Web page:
Traditionally, the organisation has seen more women than men getting in contact — 61% of all calls to their helpline are from females.
Now, with the implementation of a new text service, those figures have been reversed — 62% of those contacting the organisation through text are men.
“We’ve over 500 people dying annually in Ireland through suicide, and most of them are young men,” said Console CEO Paul Kelly. So we weren’t reaching our audience. We decided to do something with social media and we introduced our texting service which was to text Help to 51444 and it was extraordinary, it all shifted around. We got 62% of young men texting the service.
“They may not talk but we have found that they will text. And, in that way, we are meeting them where they are, not where we think they should be.”
The organisation said men are four times more likely to take their own lives than their female counterparts and until now no organisation has been able to convince young men who may be experiencing suicidal thoughts to open up.
This year, Console has seen a 49% increase in the overall amount of texts they are receiving. Almost 4,000 people texted the service during the first half of this year, compared to 2,617 for the same period last year.
Musician, television personality, and mental health campaigner Niall Breslin, also known as Bressie, praised the initiative.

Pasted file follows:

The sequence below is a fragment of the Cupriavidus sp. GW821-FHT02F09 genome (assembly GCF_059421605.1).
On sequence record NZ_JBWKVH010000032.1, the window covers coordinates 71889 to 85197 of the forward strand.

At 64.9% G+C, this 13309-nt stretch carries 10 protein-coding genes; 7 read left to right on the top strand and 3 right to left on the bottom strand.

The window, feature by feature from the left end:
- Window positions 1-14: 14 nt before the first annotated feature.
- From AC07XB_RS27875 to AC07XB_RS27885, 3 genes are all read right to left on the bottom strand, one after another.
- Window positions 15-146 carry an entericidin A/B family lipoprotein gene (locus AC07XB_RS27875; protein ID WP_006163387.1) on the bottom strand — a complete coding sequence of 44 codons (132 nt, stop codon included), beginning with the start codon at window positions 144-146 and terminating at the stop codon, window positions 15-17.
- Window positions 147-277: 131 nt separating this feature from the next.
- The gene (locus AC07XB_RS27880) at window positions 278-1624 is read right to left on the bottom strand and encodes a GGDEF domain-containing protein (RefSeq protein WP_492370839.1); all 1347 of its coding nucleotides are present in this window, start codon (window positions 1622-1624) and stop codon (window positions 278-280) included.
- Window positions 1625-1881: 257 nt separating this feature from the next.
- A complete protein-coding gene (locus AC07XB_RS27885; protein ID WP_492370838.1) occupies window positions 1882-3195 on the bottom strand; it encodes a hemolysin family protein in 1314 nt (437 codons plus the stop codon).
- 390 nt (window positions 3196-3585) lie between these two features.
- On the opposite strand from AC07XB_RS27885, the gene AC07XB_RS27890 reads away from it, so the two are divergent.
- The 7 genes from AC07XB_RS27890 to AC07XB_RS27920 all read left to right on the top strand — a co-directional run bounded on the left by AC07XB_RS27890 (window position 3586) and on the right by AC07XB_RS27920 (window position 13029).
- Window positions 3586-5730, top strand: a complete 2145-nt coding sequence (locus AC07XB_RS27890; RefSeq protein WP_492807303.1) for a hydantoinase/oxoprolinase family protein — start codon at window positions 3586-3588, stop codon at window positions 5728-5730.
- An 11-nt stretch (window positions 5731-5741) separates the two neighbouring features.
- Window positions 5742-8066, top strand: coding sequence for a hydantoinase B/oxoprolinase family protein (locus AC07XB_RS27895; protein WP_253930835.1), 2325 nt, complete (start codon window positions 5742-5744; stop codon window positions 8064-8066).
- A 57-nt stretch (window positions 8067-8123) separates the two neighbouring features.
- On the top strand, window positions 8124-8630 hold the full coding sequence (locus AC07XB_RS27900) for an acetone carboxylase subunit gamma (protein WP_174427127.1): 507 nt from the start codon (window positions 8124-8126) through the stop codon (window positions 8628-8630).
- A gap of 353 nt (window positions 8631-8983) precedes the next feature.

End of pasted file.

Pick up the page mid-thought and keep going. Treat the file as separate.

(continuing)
“Some men just don’t have the language,” he said. “The fact is they might have been brought up in houses where emotion wasn’t on the agenda and people didn’t want to address it.
“And men have this silly macho belief system that has just been bred into us and the reality is some of the toughest, most inspiring, intellectual men I know are people who deal with mental health issues.
“Men are starting to now see there are things you can do, there really are things you can do. This isn’t something you can do on your own, that’s a fact. You cannot do this on your own.”
Bressie, who has released a book about his struggles with mental health issues called Me and My Mate Jeffrey, said the family and friends of those experiencing difficulties are also affected.
“I’ve been doing book signings all over the country the past two weeks and what’s really sad is I’ve had wives coming into me saying ‘My husband’s out in the car, it’s for him, he can’t come in, he’s not ready’,” he said. “And I can see how much it’s affecting her as well. So this isn’t just about the person, it’s about the family and friends too.”
“Everybody feels pain; men, women, all ages, all genders, all demographics, all backgrounds. Pain is pain. That’s something I try to speak about as much as possible.”